By Alane Stieglitz, ND, CNC
We sometimes need a “quick” high-quality protein snack or meal, and protein bars or snack bars seem like a healthy food alternative. There are so many protein bars to choose from, so how do you know which ones are truly healthy and which ones are not?
One fact is that protein bars cost more than whole food, so that they may become more expensive in the long run for people.
Protein bars can lack many vitamins, minerals, and nutrients that we get from real food. Many are too high in calories, added sugar, or carbohydrates, so they actually can lead to weight gain.
The typical high protein bar is around 180 – 220 calories, so if you want to lose weight and stay fit and trim, they may hinder that goal if you are calorie counting. Even gluten-free, plant-based protein bars are high in carbohydrates and have too many grams of sugar, even though they state they are a healthy-based protein bar.
Protein is necessary for the daily diet; it is needed for lean muscle mass and provides amino acids to the body. The issue is to make sure the source or kind of protein you are eating is readily absorbable by the body. The proteins in bars can be hard to digest and break down if you eat the wrong kind.
Soy protein isolate is a primary source of protein in many protein bars. The chemical process used to isolate protein from the rest of the soybean often leaves behind toxic substances like aluminum, hexane, and nitrates. Is it a great source of protein for you? Plus, the majority of soy grown today is genetically modified. The soy protein can also lead to negative symptoms like digestive issues, headaches, and weight gain.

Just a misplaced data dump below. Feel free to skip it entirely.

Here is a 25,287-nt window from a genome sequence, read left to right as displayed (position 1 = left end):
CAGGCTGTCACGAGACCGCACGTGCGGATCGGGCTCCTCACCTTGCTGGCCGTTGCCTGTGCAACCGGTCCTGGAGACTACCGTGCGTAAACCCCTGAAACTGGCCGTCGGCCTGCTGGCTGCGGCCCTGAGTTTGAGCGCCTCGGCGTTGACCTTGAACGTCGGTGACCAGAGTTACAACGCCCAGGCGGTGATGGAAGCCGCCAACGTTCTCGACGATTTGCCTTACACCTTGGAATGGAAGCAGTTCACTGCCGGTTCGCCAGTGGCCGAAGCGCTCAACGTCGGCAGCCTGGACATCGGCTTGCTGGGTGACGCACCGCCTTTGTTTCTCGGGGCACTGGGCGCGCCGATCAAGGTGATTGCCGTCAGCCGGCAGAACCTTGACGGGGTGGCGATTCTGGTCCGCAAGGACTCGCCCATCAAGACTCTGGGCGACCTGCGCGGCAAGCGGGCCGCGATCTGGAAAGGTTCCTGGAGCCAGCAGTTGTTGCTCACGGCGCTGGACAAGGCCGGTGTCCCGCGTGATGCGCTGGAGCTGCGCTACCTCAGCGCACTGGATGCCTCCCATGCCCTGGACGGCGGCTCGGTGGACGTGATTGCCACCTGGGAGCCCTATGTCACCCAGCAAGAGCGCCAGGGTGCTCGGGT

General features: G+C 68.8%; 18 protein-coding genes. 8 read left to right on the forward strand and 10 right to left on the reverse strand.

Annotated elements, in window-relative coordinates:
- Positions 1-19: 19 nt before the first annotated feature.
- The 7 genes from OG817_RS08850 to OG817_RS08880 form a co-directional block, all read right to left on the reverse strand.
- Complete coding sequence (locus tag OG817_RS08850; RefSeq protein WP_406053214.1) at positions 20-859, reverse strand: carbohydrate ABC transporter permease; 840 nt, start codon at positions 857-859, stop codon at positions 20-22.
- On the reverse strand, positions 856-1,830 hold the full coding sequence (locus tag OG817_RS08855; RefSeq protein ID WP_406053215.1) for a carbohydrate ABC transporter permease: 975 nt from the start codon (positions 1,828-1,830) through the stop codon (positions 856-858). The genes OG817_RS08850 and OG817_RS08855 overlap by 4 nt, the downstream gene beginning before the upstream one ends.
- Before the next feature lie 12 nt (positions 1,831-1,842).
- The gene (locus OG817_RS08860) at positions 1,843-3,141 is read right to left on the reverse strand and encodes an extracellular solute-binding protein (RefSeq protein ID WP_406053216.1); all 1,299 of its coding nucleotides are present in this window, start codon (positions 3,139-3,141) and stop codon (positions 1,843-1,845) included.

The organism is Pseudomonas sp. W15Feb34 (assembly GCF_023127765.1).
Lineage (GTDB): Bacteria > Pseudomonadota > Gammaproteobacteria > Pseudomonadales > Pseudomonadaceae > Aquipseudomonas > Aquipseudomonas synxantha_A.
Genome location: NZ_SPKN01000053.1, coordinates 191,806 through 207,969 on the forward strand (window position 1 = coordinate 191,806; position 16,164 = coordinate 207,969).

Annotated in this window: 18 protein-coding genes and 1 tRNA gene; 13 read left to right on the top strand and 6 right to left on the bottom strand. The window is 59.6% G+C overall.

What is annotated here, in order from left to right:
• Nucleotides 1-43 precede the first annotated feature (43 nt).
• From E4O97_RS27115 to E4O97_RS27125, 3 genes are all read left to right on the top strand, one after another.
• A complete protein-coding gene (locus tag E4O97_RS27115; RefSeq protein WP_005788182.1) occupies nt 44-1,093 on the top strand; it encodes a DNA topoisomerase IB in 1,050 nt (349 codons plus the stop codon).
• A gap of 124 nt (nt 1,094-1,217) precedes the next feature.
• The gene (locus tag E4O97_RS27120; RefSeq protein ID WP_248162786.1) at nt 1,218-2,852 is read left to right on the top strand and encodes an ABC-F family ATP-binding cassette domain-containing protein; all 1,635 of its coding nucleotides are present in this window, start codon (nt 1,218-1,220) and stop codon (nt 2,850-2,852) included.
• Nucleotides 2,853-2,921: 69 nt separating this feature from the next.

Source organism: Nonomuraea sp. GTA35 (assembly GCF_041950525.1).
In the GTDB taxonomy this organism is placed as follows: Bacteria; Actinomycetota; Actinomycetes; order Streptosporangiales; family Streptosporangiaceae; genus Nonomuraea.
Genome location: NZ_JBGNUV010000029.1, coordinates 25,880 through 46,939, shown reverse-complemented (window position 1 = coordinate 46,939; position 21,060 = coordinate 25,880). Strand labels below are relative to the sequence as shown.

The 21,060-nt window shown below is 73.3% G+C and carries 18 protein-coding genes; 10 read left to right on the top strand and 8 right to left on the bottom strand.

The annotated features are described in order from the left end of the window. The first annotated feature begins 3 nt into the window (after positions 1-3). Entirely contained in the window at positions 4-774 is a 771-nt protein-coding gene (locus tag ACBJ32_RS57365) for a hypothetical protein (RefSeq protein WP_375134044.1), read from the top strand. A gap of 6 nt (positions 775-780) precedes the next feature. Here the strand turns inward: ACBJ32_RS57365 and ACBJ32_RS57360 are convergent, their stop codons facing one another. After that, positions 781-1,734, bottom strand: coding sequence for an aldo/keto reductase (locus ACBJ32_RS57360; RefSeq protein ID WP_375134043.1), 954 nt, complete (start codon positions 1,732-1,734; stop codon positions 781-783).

Corn Syrup: This type of sweetener is found in some protein bars. It goes right into the bloodstream, which can cause a spike in insulin and even raising cholesterol levels. This sweetener which can be found in some protein bars, can mess up your metabolism!
So what kind of protein bar is okay to enjoy? Look for ones from whole food and plant-based proteins like hemp, pea, brown rice, or chia. These are all easy to digest and are usually hypoallergenic. Chose bars that have natural sugar from dates, berries, coconut sugar, or honey, and make sure to stick to under 10 grams of sugar in each bar.
I do use a protein bar with simple ingredients once in a while. The ones I like have around 20 grams of protein, and the ingredient list is small. Some protein bars that I will eat are No Cow, Nugo Slim, RX bars, Designs For Health Paleo Bars (see link below to order), and an occasional Larabar if I feel fatigued.
For more nutritional assistance, consider making a virtual health and nutrition appointment today. We can check your protein levels, vitamins, and minerals, metabolism, and more. We are here to help you feel fantastic.
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Medical disclaimer: Our testing kits cannot be used to diagnose, treat or cure any disease. All test results are to be used as educational materials and as a guide to help support your overall health and wellness. Always discuss health concerns with your medical doctor.